When one sees the name Wong Kar-Wai at the top of the credits of a film, it is easy to know what to expect. Wong (Eros, In the Mood for Love) has a gift for capturing mood on film. There is so much that it feels like it is seeping off the screen and into the audience. Typically, the moods presented are of unrequited love or longing, with a hint of sadness lurking just under the surface. 2046 is no exception. The film looks as beautiful as ever. It's the plot that is lacking. Some my accuse Wong of going over the edge here. There is so much focus on how dress, backgrounds, and lighting that a coherent plot never emerges. Everything unfolds like a convoluted dream. A beautiful one, but still convoluted.

Wong returns to the character of Chow Mo Wan (Tony Leung, Infernal Affairs, Hero), the protagonist of In the Mood for Love. 2046 finds him a different person. He is jaded and bitter after running away to Malaysia after meeting Su Li-Zhen (Maggie Cheung, Hero, In the Mood for Love). Cheung makes an all-too brief appearance here. So Chow, now a writer, holes himself in his hotel room and begins writing a story. He also embarks on a series of flings with various women. The narrative jumps back and forth in time, characters mix, and things begin to jumble.

He has a torrid affair with Bai Ling (Ziyi Zhang, House of Flying Daggers, Purple Butterfly), a prostitute. They are falling in love with each other, but construct artificial barriers to prevent any sort of emotional attachment. He also has brief flings with Lulu (Carina Lau, Infernal Affairs III, Mighty Baby), a singer he knew from before. He also listens to Wang Jin Wen (Faye Wong, Chinese Odyssey, Chungking Express), the hotel owner's daughter, as she practices her Japanese. He falls for her, as well as for Su Li-Zhen (Gong Li, Eros, Zhou Yu's Train), the other's namesake. His experiences blend into this story, and Wong blurs the lines between what is real and what is fiction.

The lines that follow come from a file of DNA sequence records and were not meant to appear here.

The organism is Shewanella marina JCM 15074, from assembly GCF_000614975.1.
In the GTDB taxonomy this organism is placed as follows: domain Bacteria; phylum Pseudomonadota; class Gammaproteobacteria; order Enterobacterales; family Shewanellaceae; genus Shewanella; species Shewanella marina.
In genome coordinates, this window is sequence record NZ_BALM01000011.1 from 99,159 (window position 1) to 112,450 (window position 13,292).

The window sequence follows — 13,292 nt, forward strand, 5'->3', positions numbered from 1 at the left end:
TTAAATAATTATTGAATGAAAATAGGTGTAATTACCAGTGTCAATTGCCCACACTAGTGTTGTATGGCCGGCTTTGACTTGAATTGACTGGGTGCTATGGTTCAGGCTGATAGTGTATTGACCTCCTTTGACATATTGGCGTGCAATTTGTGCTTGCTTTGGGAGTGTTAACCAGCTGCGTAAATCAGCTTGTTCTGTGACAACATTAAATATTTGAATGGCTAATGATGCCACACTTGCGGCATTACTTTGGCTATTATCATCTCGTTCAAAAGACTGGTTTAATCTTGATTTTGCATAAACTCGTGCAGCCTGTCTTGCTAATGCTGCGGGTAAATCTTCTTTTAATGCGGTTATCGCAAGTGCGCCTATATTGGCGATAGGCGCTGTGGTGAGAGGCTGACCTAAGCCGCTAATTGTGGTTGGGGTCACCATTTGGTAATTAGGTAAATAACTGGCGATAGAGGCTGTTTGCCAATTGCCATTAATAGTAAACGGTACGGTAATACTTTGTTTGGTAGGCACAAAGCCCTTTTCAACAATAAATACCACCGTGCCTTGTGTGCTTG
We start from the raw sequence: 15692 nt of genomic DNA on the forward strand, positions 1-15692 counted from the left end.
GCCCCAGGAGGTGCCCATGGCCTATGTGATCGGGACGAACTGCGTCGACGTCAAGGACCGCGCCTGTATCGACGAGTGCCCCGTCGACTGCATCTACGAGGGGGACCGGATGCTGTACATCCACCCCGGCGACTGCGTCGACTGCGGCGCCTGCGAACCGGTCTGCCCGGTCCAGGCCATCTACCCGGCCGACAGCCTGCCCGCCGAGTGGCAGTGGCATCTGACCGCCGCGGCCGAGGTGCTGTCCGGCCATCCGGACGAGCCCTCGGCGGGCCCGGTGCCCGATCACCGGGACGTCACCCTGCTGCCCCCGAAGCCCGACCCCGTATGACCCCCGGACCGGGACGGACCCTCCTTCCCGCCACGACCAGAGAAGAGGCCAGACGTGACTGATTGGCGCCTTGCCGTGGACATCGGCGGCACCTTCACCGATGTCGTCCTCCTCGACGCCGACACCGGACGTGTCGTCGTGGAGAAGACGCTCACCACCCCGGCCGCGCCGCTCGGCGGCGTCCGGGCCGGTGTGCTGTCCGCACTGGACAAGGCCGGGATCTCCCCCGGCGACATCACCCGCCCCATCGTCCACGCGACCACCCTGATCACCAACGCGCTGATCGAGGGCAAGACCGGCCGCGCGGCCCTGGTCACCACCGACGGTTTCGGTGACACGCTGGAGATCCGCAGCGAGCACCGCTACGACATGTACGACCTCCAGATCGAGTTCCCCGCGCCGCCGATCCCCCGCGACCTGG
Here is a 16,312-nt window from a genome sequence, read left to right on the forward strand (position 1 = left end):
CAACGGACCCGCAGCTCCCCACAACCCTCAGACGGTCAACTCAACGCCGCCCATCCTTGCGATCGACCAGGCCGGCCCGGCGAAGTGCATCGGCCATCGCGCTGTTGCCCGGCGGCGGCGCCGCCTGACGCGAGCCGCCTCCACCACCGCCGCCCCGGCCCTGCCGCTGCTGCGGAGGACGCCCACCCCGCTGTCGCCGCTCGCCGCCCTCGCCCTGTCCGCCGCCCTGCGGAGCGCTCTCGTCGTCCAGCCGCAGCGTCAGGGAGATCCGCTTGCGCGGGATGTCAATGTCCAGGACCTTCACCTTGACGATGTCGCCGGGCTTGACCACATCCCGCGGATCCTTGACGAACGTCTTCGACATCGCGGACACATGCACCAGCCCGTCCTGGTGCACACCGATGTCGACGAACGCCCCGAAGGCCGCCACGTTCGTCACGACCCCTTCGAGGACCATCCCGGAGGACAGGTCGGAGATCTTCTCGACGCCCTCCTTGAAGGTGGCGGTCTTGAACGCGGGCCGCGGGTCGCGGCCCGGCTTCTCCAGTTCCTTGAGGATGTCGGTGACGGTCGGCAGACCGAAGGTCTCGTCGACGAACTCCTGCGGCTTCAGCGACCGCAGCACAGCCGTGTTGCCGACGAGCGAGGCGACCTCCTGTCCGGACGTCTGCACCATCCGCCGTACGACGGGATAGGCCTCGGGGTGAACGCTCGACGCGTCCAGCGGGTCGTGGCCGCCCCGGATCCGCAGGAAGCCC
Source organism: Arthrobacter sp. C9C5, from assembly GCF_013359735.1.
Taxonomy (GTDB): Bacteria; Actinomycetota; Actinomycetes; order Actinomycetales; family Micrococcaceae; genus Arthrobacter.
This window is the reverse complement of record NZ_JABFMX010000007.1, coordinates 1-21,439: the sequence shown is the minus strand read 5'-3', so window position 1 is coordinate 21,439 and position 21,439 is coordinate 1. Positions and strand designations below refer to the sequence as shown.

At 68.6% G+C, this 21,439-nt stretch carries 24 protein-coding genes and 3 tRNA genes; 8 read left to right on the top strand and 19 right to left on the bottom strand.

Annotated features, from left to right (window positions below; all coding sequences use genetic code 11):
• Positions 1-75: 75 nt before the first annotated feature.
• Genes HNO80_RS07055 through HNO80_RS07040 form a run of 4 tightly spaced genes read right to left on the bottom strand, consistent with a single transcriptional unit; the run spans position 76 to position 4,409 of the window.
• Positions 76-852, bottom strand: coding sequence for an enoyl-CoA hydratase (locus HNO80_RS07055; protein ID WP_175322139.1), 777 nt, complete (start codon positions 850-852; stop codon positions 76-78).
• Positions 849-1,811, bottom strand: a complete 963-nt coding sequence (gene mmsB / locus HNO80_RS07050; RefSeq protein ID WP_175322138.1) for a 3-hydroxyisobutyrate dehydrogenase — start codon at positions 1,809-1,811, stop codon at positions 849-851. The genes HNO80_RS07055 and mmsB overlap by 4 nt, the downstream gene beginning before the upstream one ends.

So what exactly is 2046? It is the room that Lulu stays in. She was his first fling in 2046, and he moves into 2047. It is also the title of his novella, which takes place in the year 2046. The premise is that there is train that goes to a place where people can relive their memories. Writing about these memories prompts some of the flashbacks that Chow has. On the train are some androids (played by some of the women) move in a stilted manner, trying to find some emotion. On a more symbolic level, 2046 is when China will regain complete control of Hong Kong.

There is almost a feeling of pretentiousness that would be more overt if 2046 were not as beautiful as it was. The colors shimmer, and the setting of 1960s Hong Kong allows Wong to dress his cast up in slick clothing with elaborate hairstyles. Everybody looks exquisite. And Wong varies the music motifs to match the moods of each scene. He is working with longtime collaborators Christopher Doyle (Eros, Green Tea) and Shigeru Umebayashi (House of Flying Daggers, Zhou Yu's Train) which provides for a sense of continuity. Doyle is Wong's amazing cinematographer, who is able to bring such lovely images to life in all of Wong's films (but he cannot act - see the truly bizarre Andromedia). Wong used Doyle and two additional cinematographers, Lai Yiu Fai (All Tomorrow's Parties, Infernal Affairs) and Kwan Pun Leung (Lavender, The Island Tales) for added effect. All this is barely enough to mask the fact that it is very difficult to understand what is happening on screen, and as a result, very hard to care about the characters.
Mongoose Rates It: Okay
2 hours, 9 minutes, Mandarin, Cantonese, and Japanese with English subtitles, Rated R for sexual content.

Back to Movies